When employees resign from their employment, they may be giving up their rights to various forms of compensation and employer-provided benefits. They also may be creating additional legal obstacles for their eligibility for unemployment benefits and for any future legal action they may intend to pursue. Thus, before quitting, employees must consider not just the immediate salary loss that resigning will cause, but also the additional financial impact their resignation may have.
First, employers offer a variety of compensation tools aimed at retaining their employees. These tools include, but are not limited to, annual bonuses, stock options, long-term incentive plans, company-exclusive investment accounts, PTO or vacation pay, and commission pay. Before resigning, employees must understand what effect resignation will have on their rights to these forms of compensation. Regularly, employers condition the employee’s receipt of bonuses and commissions on the employee’s remaining employed through the payout date for the bonus or commission. Leaving before that date may disqualify the employee from receiving any portion of the bonus or commission. Leaving before the vesting date of a stock option, or before exercising options that have already vested, may also disqualify the employee from significant compensation.
Therefore, it is imperative for employees to understand their rights to this compensation and how to maximize their receipt of it before they depart. Otherwise, employees may be walking away from tens, if not hundreds, of thousands of dollars that they have already earned.
Second, an employee’s resignation may impact the employee’s eligibility for unemployment benefits. In Minnesota, employees are generally eligible for unemployment if they are discharged from their employment for reasons that do not amount to “misconduct.” An employee who quits is presumed ineligible for unemployment benefits. However, employees can still be eligible if they fall within one of the exceptions. The principal exception is when an employee quits “for a good reason caused by the employer.” Examples of such good reasons include being subjected to sexual harassment, a hostile work environment, or a dangerous workplace. Employees who are subjected to significant decreases in hours or wages may also be eligible. In some circumstances, the employee is required to notify the employer of the workplace problem and allow the employer the opportunity to correct it before the employee can quit and be eligible for benefits. Given that many employees rely on unemployment when between jobs, it is vital to fully understand these eligibility issues before resigning.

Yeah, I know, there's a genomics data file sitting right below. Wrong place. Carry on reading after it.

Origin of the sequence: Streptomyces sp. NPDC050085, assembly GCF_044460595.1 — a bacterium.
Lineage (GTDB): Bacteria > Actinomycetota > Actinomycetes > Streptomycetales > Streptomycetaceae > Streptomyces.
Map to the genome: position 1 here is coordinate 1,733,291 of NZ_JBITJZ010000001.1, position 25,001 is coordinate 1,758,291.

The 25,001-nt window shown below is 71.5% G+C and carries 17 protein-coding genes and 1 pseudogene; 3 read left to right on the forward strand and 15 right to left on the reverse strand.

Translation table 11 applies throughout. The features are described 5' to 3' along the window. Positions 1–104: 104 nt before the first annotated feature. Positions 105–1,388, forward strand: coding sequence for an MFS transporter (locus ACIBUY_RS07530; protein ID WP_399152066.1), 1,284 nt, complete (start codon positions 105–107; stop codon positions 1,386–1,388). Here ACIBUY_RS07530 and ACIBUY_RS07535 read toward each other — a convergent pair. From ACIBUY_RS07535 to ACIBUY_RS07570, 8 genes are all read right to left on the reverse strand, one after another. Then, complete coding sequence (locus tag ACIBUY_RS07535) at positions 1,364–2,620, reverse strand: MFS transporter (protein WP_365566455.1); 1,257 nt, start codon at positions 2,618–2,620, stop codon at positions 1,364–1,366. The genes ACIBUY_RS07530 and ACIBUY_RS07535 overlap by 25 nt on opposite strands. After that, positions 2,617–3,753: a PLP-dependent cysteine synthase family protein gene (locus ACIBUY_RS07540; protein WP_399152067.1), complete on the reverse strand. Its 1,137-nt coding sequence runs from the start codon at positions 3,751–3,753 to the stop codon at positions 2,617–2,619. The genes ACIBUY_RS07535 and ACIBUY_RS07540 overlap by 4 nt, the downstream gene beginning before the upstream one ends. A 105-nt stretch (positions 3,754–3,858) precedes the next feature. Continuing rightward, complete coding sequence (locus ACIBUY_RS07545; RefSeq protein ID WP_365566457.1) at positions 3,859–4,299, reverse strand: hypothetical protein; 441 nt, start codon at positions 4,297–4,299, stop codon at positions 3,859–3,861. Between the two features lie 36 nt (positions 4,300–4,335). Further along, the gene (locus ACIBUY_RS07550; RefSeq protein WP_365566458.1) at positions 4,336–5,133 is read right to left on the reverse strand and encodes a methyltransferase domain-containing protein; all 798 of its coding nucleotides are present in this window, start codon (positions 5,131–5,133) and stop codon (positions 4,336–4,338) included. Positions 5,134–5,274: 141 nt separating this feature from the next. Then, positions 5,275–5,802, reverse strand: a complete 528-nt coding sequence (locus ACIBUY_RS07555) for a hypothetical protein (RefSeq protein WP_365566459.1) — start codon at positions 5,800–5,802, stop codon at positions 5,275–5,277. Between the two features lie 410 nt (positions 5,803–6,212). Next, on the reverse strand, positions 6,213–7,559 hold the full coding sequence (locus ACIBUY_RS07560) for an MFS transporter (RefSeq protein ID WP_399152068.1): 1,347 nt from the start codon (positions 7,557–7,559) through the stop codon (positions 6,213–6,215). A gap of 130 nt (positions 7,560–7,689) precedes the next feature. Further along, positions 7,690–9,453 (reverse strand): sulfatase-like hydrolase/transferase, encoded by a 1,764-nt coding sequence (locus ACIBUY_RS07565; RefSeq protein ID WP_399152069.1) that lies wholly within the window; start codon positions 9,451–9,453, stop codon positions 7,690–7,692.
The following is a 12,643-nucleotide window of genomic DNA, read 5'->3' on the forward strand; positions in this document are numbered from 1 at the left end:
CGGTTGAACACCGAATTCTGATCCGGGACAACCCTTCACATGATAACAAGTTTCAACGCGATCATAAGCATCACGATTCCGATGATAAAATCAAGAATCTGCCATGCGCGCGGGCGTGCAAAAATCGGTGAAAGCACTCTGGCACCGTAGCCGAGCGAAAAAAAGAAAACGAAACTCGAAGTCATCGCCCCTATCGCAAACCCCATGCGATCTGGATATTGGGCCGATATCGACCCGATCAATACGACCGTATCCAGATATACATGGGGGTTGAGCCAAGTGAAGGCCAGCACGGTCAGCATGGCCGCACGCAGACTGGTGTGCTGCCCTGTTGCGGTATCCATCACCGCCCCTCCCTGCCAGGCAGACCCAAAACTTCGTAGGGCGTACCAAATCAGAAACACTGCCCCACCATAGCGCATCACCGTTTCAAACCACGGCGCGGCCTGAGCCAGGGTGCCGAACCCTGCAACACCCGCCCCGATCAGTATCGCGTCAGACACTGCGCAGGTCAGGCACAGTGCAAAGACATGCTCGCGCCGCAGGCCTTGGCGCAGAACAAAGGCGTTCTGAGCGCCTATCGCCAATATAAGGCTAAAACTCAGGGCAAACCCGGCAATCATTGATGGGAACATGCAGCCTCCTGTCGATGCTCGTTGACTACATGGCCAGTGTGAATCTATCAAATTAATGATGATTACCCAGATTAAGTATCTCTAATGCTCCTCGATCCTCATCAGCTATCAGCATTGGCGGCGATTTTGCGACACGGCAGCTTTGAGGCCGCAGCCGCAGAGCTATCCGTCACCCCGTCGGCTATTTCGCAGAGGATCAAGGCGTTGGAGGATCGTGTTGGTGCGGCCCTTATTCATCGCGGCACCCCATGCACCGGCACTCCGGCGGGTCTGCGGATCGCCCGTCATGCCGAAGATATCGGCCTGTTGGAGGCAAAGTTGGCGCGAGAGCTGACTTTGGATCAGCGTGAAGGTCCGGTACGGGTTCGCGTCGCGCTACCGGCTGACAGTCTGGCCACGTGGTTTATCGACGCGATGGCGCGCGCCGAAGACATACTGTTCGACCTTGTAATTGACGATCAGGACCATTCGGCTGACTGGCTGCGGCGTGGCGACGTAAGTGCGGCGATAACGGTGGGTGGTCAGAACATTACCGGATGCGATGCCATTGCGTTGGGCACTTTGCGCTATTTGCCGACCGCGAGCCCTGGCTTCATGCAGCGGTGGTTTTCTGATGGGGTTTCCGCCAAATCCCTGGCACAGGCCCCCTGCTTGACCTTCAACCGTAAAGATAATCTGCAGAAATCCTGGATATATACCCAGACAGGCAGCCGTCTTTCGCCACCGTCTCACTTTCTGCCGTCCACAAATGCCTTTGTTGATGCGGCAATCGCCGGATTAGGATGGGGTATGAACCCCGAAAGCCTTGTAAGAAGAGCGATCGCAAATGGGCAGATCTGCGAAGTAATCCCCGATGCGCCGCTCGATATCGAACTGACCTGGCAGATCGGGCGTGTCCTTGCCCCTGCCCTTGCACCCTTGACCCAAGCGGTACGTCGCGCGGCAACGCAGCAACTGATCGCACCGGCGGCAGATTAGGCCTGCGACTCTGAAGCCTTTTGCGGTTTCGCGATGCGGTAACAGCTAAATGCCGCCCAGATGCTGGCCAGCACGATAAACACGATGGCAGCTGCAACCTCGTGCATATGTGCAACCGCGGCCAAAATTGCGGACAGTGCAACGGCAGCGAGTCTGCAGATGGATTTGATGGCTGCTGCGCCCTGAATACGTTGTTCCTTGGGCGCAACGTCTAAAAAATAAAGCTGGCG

Third, if the employer violated the employee’s legal rights during the employment, the employee’s resignation may hurt the employee’s ability to hold the employer accountable for its actions. To prevail on certain wrongful termination claims, the employee would have to show that the work environment was both subjectively and objectively intolerable. This is a high legal standard. Like for unemployment, employees may also have a duty to report the illegality within the workplace and provide the employer the opportunity to correct the problem before resigning.
For each of these issues, it is essential to know what is stake before you resign. If you have any questions regarding the effect your resignation may have on your right to employer-provided compensation, unemployment benefits, or your potential legal claims, please contact us. We regularly advise clients on these issues and would be happy to analyze the particular issues you are facing.
In the employment law field, Darren M. Sharp concentrates his practice on discrimination, sexual harassment, and retaliation claims with a portfolio of clients ranging from manual laborers to senior corporate executives. He also regularly enforces medical leave rights and protects from retaliation employees who refuse to engage in illegal conduct or who report such conduct. Another principal focus of his practice is analyzing and providing advice regarding employment contracts, non-compete agreements, and severance agreements.